The Intergovernmental Panel on Climate Change (IPCC) expects that the average global surface temperature could rise 1-4.5°F (0.6-2.5°C) in the next fifty years, and 2.2-10°F (1.4-5.8°C) in the next century, with significant regional variation.
Global warming leads naturally to a sea level rise
as the ice caps melt slowly under the action of increased temperatures.
The phenomenon is also increased by the ozone hole above the Antarctic
which allows the ultra-violet radiations to come directly on the southern
pole. Normally, these radiations should be stopped by the atmosphere but
the increased proportion of greenhouse gases created this hole. However,
the rise of the average sea level is especially provoked by the expansion of
the surface waters than by the melting of the ice caps and the Alpine
Forecasts are really difficult to make as the oceans are still not completely understood by the scientists (a so huge mass of water has still unpredicted reactions and evolutions) but the current estimations forecast predict a rise between 21 and 74 cm by 2100. A lot of low-landed countries are thus concerned by the problem. Unfortunately, all those countries are not equal in front of this problem. For example, the Netherlands will have the economic means to protect their land by coastal defence constructions whereas Bangladesh, which is already often affected by severe floods, will not be able to react properly and will probably see major areas of its territory submerged by the sea. We can here speak about a real geographic problem as the natural disaster is amplified by the powerlessness of the country.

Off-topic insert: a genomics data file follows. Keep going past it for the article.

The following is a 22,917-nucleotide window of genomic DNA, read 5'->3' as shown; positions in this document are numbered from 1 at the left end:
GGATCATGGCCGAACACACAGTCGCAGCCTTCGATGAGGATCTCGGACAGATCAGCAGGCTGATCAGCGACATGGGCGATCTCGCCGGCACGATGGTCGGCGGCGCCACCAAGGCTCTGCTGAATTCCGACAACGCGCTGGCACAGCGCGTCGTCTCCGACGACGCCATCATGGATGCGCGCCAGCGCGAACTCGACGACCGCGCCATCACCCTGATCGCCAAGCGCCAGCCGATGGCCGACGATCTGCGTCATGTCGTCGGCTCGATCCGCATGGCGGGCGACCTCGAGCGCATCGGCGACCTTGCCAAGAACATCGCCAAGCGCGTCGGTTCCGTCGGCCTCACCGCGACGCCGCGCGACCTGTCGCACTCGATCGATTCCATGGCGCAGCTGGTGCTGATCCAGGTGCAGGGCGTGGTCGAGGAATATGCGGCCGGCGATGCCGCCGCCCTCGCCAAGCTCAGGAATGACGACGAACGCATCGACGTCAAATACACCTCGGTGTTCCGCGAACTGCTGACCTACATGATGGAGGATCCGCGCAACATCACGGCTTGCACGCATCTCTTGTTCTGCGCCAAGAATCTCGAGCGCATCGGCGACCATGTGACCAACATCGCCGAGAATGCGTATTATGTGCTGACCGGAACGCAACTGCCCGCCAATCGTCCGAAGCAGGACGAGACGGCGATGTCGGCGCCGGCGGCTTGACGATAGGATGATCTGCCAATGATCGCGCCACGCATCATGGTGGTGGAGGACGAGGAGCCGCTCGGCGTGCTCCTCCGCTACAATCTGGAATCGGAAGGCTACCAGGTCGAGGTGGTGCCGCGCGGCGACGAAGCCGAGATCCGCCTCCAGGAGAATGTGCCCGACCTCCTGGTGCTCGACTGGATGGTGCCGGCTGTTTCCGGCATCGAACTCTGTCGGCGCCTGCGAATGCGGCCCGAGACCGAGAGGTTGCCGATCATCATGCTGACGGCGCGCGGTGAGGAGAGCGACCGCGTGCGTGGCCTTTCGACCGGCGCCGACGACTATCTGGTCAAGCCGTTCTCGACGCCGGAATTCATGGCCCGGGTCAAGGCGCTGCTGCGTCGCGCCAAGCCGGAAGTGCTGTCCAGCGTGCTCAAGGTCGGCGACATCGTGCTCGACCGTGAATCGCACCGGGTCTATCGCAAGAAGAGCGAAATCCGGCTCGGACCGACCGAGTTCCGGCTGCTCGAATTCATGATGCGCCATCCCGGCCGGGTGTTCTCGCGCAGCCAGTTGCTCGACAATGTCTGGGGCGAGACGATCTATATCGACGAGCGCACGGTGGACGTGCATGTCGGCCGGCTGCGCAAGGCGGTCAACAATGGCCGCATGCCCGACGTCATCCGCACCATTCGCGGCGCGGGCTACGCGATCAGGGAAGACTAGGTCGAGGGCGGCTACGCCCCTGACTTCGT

Dengue fever is a prolonged, severe flu-like illness, which in certain forms can be fatal. Unlike yellow fever (caused by a related virus and spread by the same mosquito) there is no vaccine for dengue fever. The mosquitoes that carry dengue fever (Aedes aegypti) are also limited by temperature. Frost kills adult mosquitoes and larvae and is therefore an important limiting factor for spread. Consistent with predictions associated with warming in mountain regions, dengue fever is now being reported at higher elevations at 1240 meters in Central America and 1700 meters in Mexico. The mosquito vector has been reported at 2200 meters in the Colombian Andes. Dengue fever may also be moving south, as its presence in northern Argentina and Australia suggest. Dengue fever (DF) and dengue hemorrhagic fever (DHF) now occur regularly in Asia and throughout Latin America. DF and DHF are among the more alarming of the resurging diseases, according to public health organizations, because of their epidemic nature and the lack of a vaccine.
Climate plays a role in maintaining the balance
among predators and their prey and the ratios of these “functional groups”
of species as natural biological controls over pests and pathogens (infectious
For example, owls, coyotes and snakes help regulate populations of rodents involved in the transmission of Lyme disease, hantaviruses, arenaviruses (hemorrhagic fevers), leptospirosis and human plague. Likewise, freshwater fish, reptiles, birds and bats limit the abundance of mosquitos, some of which carry malaria, yellow fever, dengue fever and encephalitis.
Reduction and fragmentation of habitat worldwide is reducing predator populations. Excessive reliance on pesticides can kill “friendly” insects and predators. Global warming and increased climate variability can also disrupt biological systems that have evolved over millennia, and which act to control the populations of opportunistic, “nuisance organisms.”
|Introduction||Impact on Muslim countries|